By ZACHARY SIEGEL
I am lucky enough to be studying in Paris for the academic year and to be exposed to the rich culinary traditions of France. The French have a very different relationship with what they eat than we do in America. There is a strong sense of respect for food and its history – eating well is, after all, a part of France’s heritage.
Sure, McDonald’s has garnered a loyal following among French youth, and Starbucks has plenty of convenient locations around Paris. But overall, France shows loyalty to its proud cuisine. Through my blog posts this year, I want to identify peculiarities of France’s culinary practices and attempt to explore the larger cultural implications of French food.
Bread is an absolute mainstay of the French dinner table. Boulangeries, or stores that bake and sell pastries, pre-assembled sandwiches, desserts and the like, often produce a dozen different kinds of bread to choose from. The best boulangeries are run by bakers who have dedicated their entire lives to their craft, and they amass a loyal following to boot. The one closest to my dorm has a window that looks into the bakery so awestruck patrons can see the master at work.
Along with wine and cheese, bread is one of the cheapest foods available. A freshly baked baguette, easily over two feet long, shouldn’t cost more than one euro (around $1.33). That makes sense, seeing as the raw ingredients of a baguette – flour, water and yeast – are inexpensive. It is the passion and expertise that go into the combination of these simple ingredients that make French bread so amazing. I wrote last year that making delicious bread at home isn’t all that challenging, and I stand by that. But a baguette from a boulangerie is impossible to replicate.
There is no American equivalent to France’s relationship to its bread. In Paris, many boulangeries have long lines around five o’clock in the evening, filled with people buying a fresh baguette to bring home for dinner. Cornell professor Steven Kaplan, the world’s leading expert on French bread, described the general decline of bread quality that occurred in mid-20th century France. To lack access to a great baguette was to distance one’s self from a proud national tradition, and thus authentic, superior bread made its return to France.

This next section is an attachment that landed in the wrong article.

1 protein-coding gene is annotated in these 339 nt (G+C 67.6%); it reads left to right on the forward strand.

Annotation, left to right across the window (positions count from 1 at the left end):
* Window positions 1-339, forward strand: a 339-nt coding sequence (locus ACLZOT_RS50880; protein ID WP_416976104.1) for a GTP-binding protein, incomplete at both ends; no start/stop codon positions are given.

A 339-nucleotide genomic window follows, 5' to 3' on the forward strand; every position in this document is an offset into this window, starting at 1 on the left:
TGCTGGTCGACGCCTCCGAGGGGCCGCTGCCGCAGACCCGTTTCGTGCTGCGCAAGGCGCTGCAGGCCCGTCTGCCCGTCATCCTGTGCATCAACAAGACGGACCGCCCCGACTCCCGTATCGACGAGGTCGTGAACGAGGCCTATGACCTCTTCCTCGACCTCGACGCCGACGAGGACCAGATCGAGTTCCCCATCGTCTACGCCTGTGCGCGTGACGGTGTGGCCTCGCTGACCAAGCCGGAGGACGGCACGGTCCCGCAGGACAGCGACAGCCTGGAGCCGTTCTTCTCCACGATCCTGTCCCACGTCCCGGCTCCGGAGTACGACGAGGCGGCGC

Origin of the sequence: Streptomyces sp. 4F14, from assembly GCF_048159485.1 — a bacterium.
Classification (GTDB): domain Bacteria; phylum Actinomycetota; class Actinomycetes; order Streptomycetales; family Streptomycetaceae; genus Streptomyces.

Ripping a piece off of a warm baguette is a constant reminder of France’s cultural heritage. To take a bite is to taste the hard work that the baker put into preserving something wholly and uniquely French. It is a physical representation of what it means to be a citizen of one’s country.
The United States struggles with its culinary identity because, well, we don’t really have one. We’re a relatively young nation, and our cuisine is as much of a “melting pot” as our people are. The U.S. has appropriated many dishes from across the world, and American chefs are leading some of the most innovative restaurants in the world. But French cuisine, for the most part, just is. There is an unparalleled pride driving it, and for good reason. Each and every day, the French have the opportunity to physically experience a universally loved national institution: the boulangerie. It’s a tradition that I admire and have grown to respect as I take my afternoon walks to purchase a warm baguette for my friends and me to share before dinner. Such great bread is delicious, it is cared for, it is communal, and, most importantly, it is French.